In the wake of the recent claims that T-Mobile U.S. has suffered a massive data breach and the consequent industry reactions, the company has shared additional information its internal investigation has uncovered.
What the investigation has discovered so far
T-Mobile said that the they’ve started the investigation after being notified last week of claims made in an online forum that a bad actor had compromised their systems.
They brought in outside experts to help with the investigation and located and closed the access point that they believe was used to gain entry to their servers.
“Yesterday, we were able to verify that a subset of T-Mobile data had been accessed by unauthorized individuals. We also began coordination with law enforcement as our forensic investigation continued,” T-Mobile explained.
They confirmed that data stolen from their systems did include some personal information, but there is no indication that the data contained in the stolen files included customer financial or payment information.
The stolen files contain approximately 7.8 million current T-Mobile postpaid customer accounts’ information and over 40 million records of former or prospective customers who had previously applied for credit with T-Mobile. These files do not include phone numbers, account numbers, PINs, passwords, or financial information.
“At this time, we have also been able to confirm approximately 850,000 active T-Mobile prepaid customer names, phone numbers and account PINs were also exposed. We have already proactively reset ALL of the PINs on these accounts to help protect these customers, and we will be notifying accordingly right away. No Metro by T-Mobile, former Sprint prepaid, or Boost customers had their names or PINs exposed,” they added.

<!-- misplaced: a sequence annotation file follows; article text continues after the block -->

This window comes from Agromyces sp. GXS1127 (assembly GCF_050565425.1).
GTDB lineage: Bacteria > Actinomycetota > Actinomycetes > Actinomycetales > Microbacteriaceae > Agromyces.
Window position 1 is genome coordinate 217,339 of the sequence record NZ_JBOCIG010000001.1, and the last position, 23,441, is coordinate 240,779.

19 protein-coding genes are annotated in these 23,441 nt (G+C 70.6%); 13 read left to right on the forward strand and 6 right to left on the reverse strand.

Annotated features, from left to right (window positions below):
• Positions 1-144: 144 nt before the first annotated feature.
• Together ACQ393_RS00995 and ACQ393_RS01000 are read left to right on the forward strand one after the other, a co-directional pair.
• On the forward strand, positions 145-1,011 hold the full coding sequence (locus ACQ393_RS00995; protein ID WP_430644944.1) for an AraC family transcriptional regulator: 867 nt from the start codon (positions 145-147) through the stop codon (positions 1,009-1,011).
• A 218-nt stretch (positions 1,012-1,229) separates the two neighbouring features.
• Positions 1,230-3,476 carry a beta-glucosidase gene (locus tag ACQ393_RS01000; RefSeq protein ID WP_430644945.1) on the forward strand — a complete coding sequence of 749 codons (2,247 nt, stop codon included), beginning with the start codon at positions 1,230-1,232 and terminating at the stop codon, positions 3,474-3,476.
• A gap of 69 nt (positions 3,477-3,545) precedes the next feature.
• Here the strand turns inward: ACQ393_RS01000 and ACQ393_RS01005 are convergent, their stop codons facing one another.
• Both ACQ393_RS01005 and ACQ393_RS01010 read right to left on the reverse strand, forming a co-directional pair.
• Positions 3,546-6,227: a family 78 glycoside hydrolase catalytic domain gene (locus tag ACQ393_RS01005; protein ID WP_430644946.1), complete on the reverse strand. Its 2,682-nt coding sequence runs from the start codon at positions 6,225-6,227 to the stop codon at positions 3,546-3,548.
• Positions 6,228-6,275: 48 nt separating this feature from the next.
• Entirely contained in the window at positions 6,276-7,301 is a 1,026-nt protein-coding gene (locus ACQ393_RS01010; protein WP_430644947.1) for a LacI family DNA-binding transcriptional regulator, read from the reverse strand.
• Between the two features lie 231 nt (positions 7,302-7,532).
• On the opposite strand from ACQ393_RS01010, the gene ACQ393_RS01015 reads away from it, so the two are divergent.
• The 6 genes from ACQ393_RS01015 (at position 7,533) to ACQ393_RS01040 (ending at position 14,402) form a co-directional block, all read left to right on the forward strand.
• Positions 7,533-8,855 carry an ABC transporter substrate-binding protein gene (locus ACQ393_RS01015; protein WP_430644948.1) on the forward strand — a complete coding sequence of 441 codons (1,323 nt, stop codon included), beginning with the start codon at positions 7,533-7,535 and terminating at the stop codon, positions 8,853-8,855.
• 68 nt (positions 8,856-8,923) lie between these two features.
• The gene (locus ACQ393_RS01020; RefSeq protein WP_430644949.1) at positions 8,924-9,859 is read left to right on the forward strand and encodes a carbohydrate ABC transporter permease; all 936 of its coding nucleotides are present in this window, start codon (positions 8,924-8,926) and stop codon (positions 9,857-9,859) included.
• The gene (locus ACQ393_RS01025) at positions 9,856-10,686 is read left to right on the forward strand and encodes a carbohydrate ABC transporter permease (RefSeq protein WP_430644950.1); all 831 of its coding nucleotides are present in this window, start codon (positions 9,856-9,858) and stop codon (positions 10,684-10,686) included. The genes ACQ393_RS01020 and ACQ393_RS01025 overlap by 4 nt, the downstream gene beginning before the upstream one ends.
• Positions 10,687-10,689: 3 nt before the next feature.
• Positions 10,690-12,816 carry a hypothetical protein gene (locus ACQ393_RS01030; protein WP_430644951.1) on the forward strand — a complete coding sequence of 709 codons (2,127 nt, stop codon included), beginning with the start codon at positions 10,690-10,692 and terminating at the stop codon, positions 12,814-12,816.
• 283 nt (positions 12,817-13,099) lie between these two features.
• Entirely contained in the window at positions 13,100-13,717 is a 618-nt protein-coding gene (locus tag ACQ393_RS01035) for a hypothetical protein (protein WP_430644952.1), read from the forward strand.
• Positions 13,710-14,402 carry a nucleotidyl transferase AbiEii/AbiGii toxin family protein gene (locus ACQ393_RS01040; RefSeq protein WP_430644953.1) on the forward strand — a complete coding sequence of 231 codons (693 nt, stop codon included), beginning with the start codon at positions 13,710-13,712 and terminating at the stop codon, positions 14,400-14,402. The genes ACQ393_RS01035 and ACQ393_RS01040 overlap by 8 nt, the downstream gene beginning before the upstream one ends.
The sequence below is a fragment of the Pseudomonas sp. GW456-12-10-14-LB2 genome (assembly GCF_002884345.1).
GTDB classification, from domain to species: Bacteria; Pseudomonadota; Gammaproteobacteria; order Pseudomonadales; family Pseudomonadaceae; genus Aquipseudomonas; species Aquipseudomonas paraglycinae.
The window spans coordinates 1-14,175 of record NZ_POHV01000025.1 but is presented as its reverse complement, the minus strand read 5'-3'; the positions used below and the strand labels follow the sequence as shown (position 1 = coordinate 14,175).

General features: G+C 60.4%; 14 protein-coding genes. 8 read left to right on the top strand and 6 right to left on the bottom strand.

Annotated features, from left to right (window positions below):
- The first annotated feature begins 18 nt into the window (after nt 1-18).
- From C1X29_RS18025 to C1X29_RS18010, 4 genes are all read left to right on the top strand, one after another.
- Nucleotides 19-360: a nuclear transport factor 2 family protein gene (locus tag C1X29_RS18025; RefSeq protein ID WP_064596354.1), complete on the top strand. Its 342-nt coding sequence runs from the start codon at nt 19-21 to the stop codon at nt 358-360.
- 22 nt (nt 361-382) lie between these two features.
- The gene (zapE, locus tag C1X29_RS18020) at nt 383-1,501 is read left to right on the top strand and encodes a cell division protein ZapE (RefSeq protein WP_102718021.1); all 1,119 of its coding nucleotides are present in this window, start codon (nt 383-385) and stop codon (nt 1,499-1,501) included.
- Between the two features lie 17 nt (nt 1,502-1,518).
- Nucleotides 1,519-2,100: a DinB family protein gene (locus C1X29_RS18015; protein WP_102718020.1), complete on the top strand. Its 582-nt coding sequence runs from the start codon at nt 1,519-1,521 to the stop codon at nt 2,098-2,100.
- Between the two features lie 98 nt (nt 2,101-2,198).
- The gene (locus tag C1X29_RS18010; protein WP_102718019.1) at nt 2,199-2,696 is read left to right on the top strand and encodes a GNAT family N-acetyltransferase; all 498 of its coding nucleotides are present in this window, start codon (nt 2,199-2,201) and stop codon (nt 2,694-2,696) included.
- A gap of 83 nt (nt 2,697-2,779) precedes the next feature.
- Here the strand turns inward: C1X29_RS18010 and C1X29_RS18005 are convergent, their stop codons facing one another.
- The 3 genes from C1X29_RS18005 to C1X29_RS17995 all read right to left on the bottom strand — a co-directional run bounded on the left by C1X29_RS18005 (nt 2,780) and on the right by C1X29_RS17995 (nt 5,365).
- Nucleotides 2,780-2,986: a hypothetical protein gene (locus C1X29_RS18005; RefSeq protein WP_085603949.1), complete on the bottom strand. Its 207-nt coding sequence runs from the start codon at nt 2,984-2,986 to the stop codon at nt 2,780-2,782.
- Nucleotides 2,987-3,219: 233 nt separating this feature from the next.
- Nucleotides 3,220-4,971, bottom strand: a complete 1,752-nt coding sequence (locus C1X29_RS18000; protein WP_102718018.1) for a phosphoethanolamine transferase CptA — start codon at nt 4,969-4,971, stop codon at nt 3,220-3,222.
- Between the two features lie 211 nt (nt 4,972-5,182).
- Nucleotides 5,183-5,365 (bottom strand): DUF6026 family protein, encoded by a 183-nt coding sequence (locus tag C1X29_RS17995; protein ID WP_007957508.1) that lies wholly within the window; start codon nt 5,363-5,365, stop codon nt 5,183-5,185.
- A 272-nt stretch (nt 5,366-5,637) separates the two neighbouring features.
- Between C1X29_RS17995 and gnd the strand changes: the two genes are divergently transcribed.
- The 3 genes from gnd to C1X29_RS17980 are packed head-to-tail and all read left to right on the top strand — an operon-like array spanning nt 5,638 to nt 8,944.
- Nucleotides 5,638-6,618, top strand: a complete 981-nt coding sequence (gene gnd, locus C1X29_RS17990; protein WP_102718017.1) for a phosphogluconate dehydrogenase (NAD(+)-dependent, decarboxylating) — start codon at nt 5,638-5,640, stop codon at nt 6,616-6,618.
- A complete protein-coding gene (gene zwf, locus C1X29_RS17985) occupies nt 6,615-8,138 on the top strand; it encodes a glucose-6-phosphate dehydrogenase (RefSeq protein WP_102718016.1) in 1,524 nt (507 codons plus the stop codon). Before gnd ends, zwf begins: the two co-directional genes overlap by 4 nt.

“We have also confirmed that there was some additional information from inactive prepaid accounts accessed through prepaid billing files. No customer financial information, credit card information, debit or other payment information or SSN was in this inactive file.”
What should affected customers do?
These are only the initial findings, and the extent of the data compromise could end up being wider.
In the meantime, affected individuals will receive 2 years of free identity protection services.
T-Mobile is recommending all T-Mobile postpaid customers to proactively change their PIN (even though there is no indication that those have been compromised), and will be offering an extra step to protect customers’ mobile account, to make it “harder for customer accounts to be fraudulently ported out and stolen.”
UPDATE (August 21, 2021, 01:30 a.m. PT):
T-Mobile has updated the document delineating the extent of the breach, and the initial numbers of affected customers have gone up.